Besides each of the pictures listed in the register, there is a comment by his grandfather on whether the run was poor, fair or good. Against Alam Ara’, it reads ‘very good’.

When Krishnamurthy took over in the 1980s, albeit reluctantly, the place was experiencing a downturn, but it gradually got to him and he stayed on. Cinema appears to be in the family’s blood – his father was a sound engineer in Mehboob Studios, before he too returned unwillingly to take over the running of the place.

Ahmed, who started life at Elgin, about 40 years ago, as an odd job boy and moved onto manning the ticket counter, canteen and even running the projector, remembers a time when Ashok Kumar, the Hindi cinema actor, used to drop in fairly regularly as he was a good friend of his boss Mr Thambi.

During the course of conversation, he mentioned that Ashok Kumar gave his boss the car that was used in the movie ‘Chalti ka Naam Gaadi’. This seemed extremely interesting but on following up it proved to be a similar model of car rather than same car…

On enquiring about other movie stars who might have visited the place, Ahmed recollected that Mahipal, the star of Hatim Tai and Sheikh Mukthar, premiered their movies here. Dilip Kumar especially was very popular and Krishnamurthy’s elder brother, Hariharan, remembers how the audience used to throw coins onto the stage and get up and start dancing whenever Dilip Kumar appeared on screen.

Trying to keep pace

Although, the family tried to keep pace with the times, making a number of renovations over the years, Elgin began to experience quite a reversal in the last few years. As a second-run cinema, it largely relied on migrant labourers to form the bulk of the audience.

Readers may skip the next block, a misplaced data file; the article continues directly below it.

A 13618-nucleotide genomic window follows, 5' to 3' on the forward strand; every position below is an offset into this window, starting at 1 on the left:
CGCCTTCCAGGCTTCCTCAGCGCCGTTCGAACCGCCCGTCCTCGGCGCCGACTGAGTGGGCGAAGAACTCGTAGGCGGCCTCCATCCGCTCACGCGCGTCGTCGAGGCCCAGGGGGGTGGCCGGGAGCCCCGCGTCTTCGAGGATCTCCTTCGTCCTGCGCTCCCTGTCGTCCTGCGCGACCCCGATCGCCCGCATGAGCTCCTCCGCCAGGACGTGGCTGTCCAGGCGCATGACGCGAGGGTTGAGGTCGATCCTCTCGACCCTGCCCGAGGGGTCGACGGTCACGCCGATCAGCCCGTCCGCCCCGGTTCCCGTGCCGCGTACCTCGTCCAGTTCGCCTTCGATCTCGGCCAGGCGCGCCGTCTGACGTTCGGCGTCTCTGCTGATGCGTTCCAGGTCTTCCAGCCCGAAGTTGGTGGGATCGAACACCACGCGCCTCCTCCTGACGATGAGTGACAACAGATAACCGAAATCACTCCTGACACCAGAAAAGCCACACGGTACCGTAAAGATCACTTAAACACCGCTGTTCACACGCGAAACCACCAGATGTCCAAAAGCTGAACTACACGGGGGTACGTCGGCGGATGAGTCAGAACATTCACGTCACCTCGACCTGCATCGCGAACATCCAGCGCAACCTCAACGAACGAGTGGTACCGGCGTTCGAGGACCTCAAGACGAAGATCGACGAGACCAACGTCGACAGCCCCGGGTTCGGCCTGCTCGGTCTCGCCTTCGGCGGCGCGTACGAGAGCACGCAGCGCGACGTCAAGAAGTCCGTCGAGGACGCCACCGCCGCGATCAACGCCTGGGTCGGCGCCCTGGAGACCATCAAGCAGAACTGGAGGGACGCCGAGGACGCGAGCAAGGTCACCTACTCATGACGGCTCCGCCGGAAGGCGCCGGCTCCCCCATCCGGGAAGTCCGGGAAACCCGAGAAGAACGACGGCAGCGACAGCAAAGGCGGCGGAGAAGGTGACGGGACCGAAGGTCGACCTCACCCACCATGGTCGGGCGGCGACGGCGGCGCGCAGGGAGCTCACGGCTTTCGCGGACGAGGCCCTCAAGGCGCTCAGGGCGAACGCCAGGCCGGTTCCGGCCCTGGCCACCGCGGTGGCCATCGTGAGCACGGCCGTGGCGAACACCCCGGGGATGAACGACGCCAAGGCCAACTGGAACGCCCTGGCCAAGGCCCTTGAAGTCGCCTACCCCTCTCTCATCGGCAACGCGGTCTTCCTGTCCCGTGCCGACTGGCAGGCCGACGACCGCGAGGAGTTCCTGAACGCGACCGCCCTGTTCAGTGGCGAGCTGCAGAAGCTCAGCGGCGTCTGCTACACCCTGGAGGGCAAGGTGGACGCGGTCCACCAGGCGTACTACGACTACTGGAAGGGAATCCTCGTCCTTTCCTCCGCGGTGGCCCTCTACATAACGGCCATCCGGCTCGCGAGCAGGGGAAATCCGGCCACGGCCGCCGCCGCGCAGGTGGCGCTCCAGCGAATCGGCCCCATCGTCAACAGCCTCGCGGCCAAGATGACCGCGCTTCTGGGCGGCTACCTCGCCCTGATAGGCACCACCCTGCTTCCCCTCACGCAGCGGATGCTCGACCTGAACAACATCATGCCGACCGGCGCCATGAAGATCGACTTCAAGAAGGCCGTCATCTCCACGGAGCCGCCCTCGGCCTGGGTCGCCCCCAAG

Over the last few years, their numbers, especially those from Bihar, have reduced quite dramatically. This naturally affected the day-to-day collections and led to the inevitable closure. In the final reckoning whose loss was it? Just the owner’s or the city and cinema history’s as well?

It is hoped that the structure at least will find a new lease of life. It shows that much thought has gone into its construction and appearance. The façade, a mix of European classical and Indian, is well proportioned and detailed. The structure itself is cast iron columns supporting a hard wood timber truss with mangalore tiled roofing. Uniquely, purpose-made hollow clay tiles were inserted into the tiled roof at regular intervals in order to absorb echoes. The new owners state their intention is to retain the building skin and make interior modifications, giving it new life as a convention centre – ‘Elgin Palace’.

This remains to be seen but meanwhile the story of Elgin is available for viewing online on under ‘Blackpally Diaries’. A collaborative project between Saythu and Jaaga Media Centre, Neighbourhood Diaries is a project to document oral histories of Bangalore’s neighbourhoods and place them in the public domain. It started with Whitefield Diaries, stories related to the historic Anglo-Indian settlement there and the team is working towards Malleswaram Diaries.